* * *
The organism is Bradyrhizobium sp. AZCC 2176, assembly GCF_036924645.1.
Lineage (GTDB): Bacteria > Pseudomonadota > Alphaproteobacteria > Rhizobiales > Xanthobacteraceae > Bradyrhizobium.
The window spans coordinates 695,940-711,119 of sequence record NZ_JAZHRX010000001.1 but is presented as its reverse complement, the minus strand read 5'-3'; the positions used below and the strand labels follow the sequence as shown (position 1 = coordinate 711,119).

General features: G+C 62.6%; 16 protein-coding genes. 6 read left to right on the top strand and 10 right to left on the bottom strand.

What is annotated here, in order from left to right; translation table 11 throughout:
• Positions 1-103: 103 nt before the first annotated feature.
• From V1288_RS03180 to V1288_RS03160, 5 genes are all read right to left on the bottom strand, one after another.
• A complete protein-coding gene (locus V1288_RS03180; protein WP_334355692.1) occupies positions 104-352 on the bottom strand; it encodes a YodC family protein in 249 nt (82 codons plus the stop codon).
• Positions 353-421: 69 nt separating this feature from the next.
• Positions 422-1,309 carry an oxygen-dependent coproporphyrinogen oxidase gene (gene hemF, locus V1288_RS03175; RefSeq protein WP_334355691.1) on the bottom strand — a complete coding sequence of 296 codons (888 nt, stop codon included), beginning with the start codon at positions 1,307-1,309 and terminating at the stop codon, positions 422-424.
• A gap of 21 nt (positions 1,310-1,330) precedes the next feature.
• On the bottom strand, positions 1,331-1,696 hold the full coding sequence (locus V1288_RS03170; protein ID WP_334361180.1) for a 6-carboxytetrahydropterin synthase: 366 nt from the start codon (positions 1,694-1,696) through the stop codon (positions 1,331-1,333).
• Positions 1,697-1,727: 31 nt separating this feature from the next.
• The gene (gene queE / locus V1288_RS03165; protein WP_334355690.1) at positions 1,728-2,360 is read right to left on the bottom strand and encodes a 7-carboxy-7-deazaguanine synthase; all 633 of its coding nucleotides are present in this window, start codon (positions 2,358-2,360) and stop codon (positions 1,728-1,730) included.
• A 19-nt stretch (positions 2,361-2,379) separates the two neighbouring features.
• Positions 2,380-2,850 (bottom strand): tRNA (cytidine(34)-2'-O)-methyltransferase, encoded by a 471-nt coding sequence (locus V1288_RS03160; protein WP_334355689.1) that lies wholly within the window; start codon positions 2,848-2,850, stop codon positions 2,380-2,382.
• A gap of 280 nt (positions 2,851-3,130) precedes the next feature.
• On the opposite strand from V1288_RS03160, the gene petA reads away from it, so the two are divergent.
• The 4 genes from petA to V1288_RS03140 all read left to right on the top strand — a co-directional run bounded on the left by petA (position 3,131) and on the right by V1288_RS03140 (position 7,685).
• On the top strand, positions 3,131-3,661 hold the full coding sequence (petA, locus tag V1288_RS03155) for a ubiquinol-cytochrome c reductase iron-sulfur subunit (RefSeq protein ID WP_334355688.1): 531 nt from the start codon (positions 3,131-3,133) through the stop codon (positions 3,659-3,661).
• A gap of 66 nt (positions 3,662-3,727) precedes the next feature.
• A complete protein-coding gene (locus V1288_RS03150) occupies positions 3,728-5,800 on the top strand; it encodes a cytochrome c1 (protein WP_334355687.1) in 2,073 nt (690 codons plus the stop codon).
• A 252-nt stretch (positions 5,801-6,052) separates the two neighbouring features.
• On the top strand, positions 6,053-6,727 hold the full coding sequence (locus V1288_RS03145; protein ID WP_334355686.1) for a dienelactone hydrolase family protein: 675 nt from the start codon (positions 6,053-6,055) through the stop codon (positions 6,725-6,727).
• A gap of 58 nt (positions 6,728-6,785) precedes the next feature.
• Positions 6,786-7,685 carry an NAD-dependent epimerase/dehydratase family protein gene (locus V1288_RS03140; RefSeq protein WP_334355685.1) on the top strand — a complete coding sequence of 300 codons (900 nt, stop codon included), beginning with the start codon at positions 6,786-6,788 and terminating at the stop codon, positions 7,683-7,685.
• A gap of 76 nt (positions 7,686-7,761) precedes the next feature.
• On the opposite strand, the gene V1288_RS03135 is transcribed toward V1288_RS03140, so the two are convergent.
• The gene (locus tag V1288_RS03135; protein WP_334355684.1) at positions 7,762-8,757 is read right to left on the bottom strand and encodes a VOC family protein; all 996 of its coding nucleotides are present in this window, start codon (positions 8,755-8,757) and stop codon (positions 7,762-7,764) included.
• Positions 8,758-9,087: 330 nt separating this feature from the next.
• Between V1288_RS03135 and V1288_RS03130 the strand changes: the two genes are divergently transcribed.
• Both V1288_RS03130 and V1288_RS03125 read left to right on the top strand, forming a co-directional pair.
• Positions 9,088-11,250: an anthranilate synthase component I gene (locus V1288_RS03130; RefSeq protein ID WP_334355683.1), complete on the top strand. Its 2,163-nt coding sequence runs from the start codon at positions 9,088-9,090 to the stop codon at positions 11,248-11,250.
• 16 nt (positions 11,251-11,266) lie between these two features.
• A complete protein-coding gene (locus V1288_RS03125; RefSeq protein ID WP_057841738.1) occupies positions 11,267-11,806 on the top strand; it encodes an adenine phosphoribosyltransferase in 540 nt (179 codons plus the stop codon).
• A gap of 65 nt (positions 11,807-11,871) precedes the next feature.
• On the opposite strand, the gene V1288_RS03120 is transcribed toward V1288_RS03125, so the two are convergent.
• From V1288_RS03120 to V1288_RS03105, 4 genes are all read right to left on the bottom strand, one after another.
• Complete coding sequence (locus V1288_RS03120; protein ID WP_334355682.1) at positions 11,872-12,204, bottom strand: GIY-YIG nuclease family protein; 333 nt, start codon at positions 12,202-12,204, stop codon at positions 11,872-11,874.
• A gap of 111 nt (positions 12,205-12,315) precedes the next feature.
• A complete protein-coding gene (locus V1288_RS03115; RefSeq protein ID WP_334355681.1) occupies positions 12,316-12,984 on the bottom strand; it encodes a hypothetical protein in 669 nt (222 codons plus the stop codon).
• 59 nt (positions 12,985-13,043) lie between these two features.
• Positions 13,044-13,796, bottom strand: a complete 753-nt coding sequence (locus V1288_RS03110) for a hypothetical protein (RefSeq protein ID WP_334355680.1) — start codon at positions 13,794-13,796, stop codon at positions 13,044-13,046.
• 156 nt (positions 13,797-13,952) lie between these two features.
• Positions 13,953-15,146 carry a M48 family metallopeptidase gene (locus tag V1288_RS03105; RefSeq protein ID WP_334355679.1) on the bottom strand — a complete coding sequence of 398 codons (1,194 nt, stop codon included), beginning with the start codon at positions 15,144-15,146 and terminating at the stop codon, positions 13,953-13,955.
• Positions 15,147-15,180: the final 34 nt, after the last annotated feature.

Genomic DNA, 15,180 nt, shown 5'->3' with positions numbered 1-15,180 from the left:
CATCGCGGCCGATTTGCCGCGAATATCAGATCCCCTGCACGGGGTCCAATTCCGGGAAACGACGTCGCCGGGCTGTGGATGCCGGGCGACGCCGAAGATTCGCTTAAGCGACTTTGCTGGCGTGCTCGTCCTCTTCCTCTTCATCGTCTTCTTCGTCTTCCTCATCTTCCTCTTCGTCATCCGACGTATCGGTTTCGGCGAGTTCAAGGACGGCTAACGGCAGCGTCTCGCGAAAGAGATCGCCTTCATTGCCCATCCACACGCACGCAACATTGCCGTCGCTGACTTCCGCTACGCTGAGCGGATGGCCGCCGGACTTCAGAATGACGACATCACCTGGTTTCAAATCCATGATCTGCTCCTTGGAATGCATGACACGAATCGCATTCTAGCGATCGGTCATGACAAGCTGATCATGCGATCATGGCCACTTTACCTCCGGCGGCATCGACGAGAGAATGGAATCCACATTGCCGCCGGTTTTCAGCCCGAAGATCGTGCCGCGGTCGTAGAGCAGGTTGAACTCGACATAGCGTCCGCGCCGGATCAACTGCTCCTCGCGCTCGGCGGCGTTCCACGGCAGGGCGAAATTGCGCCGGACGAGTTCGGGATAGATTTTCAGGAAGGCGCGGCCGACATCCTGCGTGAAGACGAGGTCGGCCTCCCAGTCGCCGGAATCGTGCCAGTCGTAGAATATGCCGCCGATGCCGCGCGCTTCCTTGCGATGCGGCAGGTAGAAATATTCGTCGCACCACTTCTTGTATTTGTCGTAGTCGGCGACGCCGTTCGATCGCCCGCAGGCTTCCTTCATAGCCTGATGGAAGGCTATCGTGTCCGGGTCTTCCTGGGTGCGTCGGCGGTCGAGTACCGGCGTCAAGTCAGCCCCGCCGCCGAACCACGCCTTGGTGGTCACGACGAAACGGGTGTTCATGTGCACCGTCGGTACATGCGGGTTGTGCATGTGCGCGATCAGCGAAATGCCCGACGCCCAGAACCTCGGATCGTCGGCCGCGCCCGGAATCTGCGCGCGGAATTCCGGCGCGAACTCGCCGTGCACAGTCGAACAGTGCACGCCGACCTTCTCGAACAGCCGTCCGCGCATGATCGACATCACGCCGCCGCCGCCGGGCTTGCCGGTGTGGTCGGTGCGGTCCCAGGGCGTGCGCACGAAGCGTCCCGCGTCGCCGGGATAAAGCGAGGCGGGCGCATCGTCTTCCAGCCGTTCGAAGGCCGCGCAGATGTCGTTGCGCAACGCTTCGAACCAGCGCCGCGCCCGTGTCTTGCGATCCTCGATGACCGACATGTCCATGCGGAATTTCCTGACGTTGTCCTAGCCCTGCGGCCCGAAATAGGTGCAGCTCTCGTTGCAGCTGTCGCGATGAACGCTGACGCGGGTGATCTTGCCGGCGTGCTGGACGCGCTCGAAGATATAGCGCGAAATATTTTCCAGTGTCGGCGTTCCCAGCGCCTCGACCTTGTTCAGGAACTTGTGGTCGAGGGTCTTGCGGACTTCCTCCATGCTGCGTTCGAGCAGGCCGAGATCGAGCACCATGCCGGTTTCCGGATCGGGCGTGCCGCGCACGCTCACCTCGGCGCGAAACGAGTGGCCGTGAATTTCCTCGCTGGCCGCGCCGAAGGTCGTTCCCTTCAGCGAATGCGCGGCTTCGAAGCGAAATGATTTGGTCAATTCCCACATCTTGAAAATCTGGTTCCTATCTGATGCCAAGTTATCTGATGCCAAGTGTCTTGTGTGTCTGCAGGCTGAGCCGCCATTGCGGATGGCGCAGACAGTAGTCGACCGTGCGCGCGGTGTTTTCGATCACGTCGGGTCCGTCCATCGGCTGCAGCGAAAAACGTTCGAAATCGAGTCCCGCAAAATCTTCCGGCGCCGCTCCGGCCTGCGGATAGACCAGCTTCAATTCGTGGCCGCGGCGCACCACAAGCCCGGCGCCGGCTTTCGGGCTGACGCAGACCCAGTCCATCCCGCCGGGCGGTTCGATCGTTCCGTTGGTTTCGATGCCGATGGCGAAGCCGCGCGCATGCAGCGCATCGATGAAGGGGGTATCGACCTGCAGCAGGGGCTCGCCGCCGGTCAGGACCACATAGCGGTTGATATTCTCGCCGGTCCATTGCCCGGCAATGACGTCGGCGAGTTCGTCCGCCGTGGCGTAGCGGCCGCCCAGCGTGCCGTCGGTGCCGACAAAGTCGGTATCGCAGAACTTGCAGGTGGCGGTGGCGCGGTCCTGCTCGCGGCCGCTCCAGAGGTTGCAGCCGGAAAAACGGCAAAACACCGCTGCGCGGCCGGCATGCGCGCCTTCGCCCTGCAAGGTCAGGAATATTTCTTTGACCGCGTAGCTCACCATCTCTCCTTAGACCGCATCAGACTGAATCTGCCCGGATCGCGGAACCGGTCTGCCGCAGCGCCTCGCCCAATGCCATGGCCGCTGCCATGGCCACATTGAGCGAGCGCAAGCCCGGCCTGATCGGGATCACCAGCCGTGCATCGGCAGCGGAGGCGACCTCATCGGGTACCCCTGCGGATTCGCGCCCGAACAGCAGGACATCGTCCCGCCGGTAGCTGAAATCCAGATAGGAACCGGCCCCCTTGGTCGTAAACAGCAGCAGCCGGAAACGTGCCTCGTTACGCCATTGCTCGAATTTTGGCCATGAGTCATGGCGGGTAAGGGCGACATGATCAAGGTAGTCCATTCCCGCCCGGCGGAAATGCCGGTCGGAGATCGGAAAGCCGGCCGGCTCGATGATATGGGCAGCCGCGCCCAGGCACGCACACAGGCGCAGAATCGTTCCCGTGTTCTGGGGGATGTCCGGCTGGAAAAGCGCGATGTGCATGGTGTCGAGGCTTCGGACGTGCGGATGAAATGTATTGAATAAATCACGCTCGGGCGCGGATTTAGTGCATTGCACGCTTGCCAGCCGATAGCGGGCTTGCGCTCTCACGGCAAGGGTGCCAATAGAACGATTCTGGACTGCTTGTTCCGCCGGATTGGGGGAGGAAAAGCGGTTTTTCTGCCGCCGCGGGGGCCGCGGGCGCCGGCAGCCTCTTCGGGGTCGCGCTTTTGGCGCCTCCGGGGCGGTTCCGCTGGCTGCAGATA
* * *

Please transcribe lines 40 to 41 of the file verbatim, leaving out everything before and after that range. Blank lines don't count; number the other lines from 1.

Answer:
• A gap of 111 nt (positions 12,205-12,315) precedes the next feature.
• A complete protein-coding gene (locus V1288_RS03115; RefSeq protein ID WP_334355681.1) occupies positions 12,316-12,984 on the bottom strand; it encodes a hypothetical protein in 669 nt (222 codons plus the stop codon).